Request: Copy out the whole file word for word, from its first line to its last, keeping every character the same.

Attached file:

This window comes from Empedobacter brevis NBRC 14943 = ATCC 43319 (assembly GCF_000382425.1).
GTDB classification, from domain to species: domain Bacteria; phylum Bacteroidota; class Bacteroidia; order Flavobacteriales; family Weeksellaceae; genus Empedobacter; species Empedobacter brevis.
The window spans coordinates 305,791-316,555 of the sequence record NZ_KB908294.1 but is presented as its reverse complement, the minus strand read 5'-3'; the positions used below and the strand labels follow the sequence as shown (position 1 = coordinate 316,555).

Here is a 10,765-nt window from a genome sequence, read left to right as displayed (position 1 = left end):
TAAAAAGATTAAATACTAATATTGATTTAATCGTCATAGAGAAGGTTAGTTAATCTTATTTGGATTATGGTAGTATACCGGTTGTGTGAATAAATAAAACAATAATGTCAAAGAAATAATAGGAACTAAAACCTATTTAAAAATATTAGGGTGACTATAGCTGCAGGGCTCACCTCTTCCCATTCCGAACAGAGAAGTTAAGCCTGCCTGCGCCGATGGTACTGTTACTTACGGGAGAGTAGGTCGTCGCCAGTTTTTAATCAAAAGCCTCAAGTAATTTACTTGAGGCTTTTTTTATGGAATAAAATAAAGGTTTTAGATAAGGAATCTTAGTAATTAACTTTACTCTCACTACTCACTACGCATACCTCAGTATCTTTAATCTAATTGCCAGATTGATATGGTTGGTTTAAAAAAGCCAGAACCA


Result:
This window comes from Empedobacter brevis NBRC 14943 = ATCC 43319 (assembly GCF_000382425.1).
GTDB classification, from domain to species: domain Bacteria; phylum Bacteroidota; class Bacteroidia; order Flavobacteriales; family Weeksellaceae; genus Empedobacter; species Empedobacter brevis.
The window spans coordinates 305,791-316,555 of the sequence record NZ_KB908294.1 but is presented as its reverse complement, the minus strand read 5'-3'; the positions used below and the strand labels follow the sequence as shown (position 1 = coordinate 316,555).

Here is a 10,765-nt window from a genome sequence, read left to right as displayed (position 1 = left end):
TAAAAAGATTAAATACTAATATTGATTTAATCGTCATAGAGAAGGTTAGTTAATCTTATTTGGATTATGGTAGTATACCGGTTGTGTGAATAAATAAAACAATAATGTCAAAGAAATAATAGGAACTAAAACCTATTTAAAAATATTAGGGTGACTATAGCTGCAGGGCTCACCTCTTCCCATTCCGAACAGAGAAGTTAAGCCTGCCTGCGCCGATGGTACTGTTACTTACGGGAGAGTAGGTCGTCGCCAGTTTTTAATCAAAAGCCTCAAGTAATTTACTTGAGGCTTTTTTTATGGAATAAAATAAAGGTTTTAGATAAGGAATCTTAGTAATTAACTTTACTCTCACTACTCACTACGCATACCTCAGTATCTTTAATCTAATTGCCAGATTGATATGGTTGGTTTAAAAAAGCCAGAACCA